In the heart of Donegal lies the second largest national park in Ireland, forty two thousand acres of stunning wilderness that offers plenty to anyone seeking adventure in the northwest. Overlooked by the brooding Derryveagh mountains, the park can be explored in all corners with lakeside trails and forests to get lost in - and one of the youngest castles in Ireland too!
Before becoming a national park in 1975, Glenveagh had spent half a century being passed between the hands of the American bourgeoisie who used the land as a personal sporting estate. Prior to the Americans, it was actually an Irishman who first purchased the land however he would prove to be the least popular of all landholders in local history.
John Adair, a native of Co. Laois, bought the land in the mid 19th century with the intention of creating a sheep farm and hunting estate with a castle that would be even more elaborate than the royal Balmoral castle in Scotland. The tenants living on the property, however, were not part of his vision and on St. Patrick's Day in 1861, with cruel contempt, he evicted 244 people from their homes. Accompanied by police officers and crowbar men who would destroy the homes to ensure the homeless would not return, the infamous Derryveagh evictions forced over half of the residents to emigrate to Australia while the less fortunate would up in the local workhouse.
While Adair had no empathy for the lower classes, his love for his wife Cornelia was indisputable. The castle is a love letter from husband to wife with the gardens a true work of art. Walking through the manicured garden paths is like taking a quick trip around the world; Balinese sculptures, figures of Greek gods and Tunisian busts are little surprises against the wild Donegal landscape with the gothic orangery a true highlight for any garden-lover.
When Adair died in 1885, Cornelia inherited the estate and spent the next 30 years establishing it as the hunting estate her husband had dreamed of. She built a monument to him on the grounds of the estate, though legend has it that it was struck by lightning and crumbled into the lake (or in my suspicions, it was destroyed by one of the many locals who hated him). Unlike her husband, Cornelia was popular with the tenants and remained so until her death in 1921.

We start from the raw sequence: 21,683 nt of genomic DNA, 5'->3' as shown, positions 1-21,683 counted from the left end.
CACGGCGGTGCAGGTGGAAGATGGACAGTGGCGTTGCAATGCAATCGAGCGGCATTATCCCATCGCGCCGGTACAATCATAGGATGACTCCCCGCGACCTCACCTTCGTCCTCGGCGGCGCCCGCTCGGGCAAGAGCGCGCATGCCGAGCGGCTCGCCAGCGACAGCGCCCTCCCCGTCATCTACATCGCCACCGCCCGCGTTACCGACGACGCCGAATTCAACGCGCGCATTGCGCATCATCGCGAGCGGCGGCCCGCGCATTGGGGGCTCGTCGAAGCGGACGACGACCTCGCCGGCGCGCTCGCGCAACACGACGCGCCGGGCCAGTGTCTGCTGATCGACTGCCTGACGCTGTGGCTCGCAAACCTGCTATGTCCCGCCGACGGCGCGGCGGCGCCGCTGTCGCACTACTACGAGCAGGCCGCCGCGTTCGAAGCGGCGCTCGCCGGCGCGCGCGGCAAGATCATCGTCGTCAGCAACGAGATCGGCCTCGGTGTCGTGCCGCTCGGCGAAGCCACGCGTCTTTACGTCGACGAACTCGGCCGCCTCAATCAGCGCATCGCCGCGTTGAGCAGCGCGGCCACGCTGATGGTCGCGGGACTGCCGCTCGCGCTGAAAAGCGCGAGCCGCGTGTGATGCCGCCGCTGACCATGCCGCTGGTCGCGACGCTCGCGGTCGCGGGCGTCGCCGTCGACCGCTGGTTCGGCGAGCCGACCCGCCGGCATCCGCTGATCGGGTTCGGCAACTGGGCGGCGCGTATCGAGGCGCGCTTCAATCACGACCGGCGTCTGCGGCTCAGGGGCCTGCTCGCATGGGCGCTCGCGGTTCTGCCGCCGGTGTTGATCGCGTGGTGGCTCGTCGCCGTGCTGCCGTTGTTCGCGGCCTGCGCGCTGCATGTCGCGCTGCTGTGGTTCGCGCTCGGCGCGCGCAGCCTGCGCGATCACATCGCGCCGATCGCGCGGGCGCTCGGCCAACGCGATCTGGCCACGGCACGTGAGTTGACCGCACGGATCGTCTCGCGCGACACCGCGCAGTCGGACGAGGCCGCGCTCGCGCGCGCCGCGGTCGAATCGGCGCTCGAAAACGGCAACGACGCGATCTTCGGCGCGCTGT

Cornelia re-introduced red deer to the estate and now, the park has the largest population of red deer in Ireland. Not only that, she is responsible for planting hundreds of tree and wildflower species increasing the biodiversity of land that was once destined for sheep-farming.
The park is now back in the hands of the Irish people and the ecology of Glenveagh remains a priority of it's caretakers. Golden eagles were re-introduced in 2001 and there are now over 40 individuals thriving in the area. Walking through the park it seems as if the landscape has remained unchanged for centuries, all thanks to the tireless work of local conservationists.
The abundance of trails would take weeks to explore by foot and while it might be tempting to take the visitor bus to the castle, I strongly advise everyone to take the lakeside walk, if they're able and the weather isn't a complete disaster. It's 4km but it doesn't feel like it since the terrain is so flat and the landscape is so mesmerising and when you spy the gothic corners of the castle peaking through the pines, you'll be glad you chose the trail.
A 4km walk is deserving of a treat and luckily the tearooms at the castle provide a bounty of traybakes & cakes to feast on. The outdoor patio is a great spot to rest the legs even in winter, especially with a hot cup of tea to wrap your hands around.
On the way back to the carpark you might have the castle behind you but you'll have the wonder of Muckish mountain ahead of you. Clouds may be hanging low or you might be lucky enough to be there on a clear day with the hills shining gold in the sun.
Whatever the weather, you'll leave having had a taste of the real Donegal.
If you've been to Glenveagh and you have some tips of your own, please share in the comments below!